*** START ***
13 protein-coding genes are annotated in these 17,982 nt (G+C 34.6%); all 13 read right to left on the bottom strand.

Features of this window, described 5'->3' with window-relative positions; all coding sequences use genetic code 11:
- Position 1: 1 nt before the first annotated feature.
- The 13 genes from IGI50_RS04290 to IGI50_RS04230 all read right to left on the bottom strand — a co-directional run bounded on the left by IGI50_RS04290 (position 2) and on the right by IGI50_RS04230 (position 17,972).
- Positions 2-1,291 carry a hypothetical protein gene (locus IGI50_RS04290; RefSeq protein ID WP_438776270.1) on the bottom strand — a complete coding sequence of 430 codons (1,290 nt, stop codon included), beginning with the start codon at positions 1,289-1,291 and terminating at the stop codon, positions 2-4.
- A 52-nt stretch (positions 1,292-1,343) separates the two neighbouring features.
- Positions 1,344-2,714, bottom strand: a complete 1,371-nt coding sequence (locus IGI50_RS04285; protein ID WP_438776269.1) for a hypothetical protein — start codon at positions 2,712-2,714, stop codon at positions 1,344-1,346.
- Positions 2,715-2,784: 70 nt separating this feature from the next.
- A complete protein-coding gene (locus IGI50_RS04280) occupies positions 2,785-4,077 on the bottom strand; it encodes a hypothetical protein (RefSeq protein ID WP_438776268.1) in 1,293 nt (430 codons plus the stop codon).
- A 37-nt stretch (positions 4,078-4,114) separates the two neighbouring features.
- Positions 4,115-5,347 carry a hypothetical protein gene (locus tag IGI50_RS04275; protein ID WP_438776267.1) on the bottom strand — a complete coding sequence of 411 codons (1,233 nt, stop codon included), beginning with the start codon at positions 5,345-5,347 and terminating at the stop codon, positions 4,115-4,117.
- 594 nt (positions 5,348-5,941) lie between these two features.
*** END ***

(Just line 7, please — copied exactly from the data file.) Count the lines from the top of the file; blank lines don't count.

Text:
- Positions 1,344-2,714, bottom strand: a complete 1,371-nt coding sequence (locus IGI50_RS04285; protein ID WP_438776269.1) for a hypothetical protein — start codon at positions 2,712-2,714, stop codon at positions 1,344-1,346.